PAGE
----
How Often Are Your Salespeople Really Prospecting?

In recent discussions with sales executives, I have asked a critical question: “What percentage of time do your salespeople prospect for new referral sources?” Most managers estimate that originators are prospecting 70% of the time. However, when we tracked actual prospecting efforts, in many cases, that percentage is actually closer to 10% to 20%. With percentages that low, it is no surprise when production is lackluster. Even more disturbing is the disconnect between what managers believe their originators are doing and the amount of prospecting actually being conducted.

What is going here and how are originators spending the majority of their time?

When delving deeper, we found that much of an originator’s time is spent baby-sitting their files. Originators will tell you that they must do this to have their files close on time. The problem is that eventually they won’t have any files to oversee because referral sources have either retired, changed jobs or rerouted their business to a competitor who does call on them. Failing to prospect for new business is a fatal flaw for originators and their managers.

In many ways, prospecting is a numbers game. When you look at the recent real estate agent data from the National Association of Realtors, it is clear that the average retail producer needs to have at least 20 or more active referral sources. What this means is that an originator’s pool of potential referral sources needs to be a minimum of 50 prospects. (Prospects are potential clients who an originator has had a face-to-face meeting with in the last 90 days.)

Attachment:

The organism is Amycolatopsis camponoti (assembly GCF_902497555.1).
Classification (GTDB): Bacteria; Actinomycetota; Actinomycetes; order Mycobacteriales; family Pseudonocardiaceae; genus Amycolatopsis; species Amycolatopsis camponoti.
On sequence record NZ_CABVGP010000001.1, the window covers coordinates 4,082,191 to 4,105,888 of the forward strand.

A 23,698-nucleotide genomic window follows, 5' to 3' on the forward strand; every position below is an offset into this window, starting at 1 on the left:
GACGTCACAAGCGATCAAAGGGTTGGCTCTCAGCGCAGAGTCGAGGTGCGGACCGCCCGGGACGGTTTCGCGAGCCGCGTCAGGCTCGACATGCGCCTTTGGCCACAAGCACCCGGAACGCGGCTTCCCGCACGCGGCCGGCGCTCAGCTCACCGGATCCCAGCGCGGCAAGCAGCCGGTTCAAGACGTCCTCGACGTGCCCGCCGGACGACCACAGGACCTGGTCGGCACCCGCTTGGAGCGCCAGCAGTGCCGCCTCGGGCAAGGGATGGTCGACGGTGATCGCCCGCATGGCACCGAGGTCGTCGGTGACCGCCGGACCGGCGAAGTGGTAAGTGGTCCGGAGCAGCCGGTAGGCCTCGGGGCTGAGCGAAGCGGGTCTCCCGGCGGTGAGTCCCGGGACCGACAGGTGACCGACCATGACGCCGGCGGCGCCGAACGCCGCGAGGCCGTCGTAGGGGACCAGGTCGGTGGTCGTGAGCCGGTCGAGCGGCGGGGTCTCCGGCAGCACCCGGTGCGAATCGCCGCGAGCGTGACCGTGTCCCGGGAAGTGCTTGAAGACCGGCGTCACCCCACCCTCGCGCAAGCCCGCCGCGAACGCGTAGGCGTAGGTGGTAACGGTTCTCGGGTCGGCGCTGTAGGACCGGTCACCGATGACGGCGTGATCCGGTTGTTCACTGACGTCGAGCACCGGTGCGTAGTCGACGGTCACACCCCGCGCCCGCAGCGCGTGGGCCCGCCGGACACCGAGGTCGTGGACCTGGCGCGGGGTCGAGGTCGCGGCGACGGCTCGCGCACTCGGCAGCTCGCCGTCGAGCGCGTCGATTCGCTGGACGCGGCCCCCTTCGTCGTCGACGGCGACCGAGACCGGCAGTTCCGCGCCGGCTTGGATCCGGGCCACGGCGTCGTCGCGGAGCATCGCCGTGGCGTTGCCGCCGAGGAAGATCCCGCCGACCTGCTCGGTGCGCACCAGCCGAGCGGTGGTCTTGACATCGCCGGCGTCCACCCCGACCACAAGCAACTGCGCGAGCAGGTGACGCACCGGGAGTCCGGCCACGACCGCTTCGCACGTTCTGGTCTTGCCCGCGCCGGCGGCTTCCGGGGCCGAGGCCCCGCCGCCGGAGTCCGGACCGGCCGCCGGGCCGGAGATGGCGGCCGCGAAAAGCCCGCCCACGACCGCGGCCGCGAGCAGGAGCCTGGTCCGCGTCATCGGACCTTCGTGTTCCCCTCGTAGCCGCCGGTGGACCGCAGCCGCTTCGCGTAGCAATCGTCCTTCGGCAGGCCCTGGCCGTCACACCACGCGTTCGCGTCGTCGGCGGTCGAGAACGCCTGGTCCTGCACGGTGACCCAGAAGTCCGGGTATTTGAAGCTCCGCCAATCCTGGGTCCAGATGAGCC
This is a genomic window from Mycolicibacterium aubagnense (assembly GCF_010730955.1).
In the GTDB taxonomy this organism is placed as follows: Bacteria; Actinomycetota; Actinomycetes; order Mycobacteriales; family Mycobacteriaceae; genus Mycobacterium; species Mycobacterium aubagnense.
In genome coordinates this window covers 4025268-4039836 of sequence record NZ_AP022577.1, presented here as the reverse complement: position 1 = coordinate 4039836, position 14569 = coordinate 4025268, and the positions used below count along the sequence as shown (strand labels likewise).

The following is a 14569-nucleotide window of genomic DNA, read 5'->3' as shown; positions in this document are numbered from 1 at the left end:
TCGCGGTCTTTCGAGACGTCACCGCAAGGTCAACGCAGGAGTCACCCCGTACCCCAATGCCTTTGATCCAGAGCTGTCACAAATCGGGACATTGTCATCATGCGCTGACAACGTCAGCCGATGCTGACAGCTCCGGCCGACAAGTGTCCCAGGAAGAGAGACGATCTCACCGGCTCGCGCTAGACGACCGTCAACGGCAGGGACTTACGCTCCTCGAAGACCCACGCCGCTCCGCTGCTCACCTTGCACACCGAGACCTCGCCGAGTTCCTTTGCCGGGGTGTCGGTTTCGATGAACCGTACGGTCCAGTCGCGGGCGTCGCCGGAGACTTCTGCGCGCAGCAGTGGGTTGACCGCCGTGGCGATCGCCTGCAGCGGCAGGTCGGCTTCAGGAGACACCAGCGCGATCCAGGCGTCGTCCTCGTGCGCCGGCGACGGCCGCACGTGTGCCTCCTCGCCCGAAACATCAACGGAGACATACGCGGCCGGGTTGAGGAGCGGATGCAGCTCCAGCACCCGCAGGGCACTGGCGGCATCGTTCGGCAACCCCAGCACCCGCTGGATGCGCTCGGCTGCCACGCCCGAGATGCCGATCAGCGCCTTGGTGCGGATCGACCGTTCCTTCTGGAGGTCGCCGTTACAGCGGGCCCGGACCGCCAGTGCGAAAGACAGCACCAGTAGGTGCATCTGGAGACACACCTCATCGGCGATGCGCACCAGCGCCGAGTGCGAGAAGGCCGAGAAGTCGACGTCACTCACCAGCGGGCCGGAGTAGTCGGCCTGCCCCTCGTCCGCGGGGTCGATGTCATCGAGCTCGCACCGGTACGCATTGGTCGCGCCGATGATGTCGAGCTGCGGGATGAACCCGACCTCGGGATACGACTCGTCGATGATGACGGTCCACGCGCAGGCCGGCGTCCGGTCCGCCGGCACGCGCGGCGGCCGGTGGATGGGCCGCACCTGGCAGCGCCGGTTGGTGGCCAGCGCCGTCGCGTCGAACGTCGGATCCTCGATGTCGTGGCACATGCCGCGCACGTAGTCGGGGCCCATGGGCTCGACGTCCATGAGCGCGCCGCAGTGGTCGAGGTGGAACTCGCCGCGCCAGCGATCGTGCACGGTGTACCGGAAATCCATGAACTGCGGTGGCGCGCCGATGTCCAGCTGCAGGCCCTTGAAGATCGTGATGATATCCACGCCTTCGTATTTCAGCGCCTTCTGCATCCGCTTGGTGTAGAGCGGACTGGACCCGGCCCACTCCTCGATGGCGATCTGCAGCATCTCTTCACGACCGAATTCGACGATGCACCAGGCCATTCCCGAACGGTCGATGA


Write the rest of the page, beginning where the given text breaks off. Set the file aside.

Consequently, a manager’s primary job is to ensure that salespeople are spending their time selling. Prospecting is an ongoing process, not an event. The best salespeople cultivate new referral sources on a continuous basis. To ensure success, sales leadership must establish prospecting benchmarks that originators must achieve if they are going to stay in the position. Obviously, individuals who are most likely to perform prospecting activities need to be identified during the recruiting process. (For more on this topic, read my article “Why Johnny/Jane Won’t Originate.” Many managers look at W-2s as proof of an originator’s prospecting skills but this screening method can easily mask the reality of an underperformer. With so much future volume at risk, isn’t it time to implement a research-based strategy for hiring salespeople who will prospect? Contact me for details.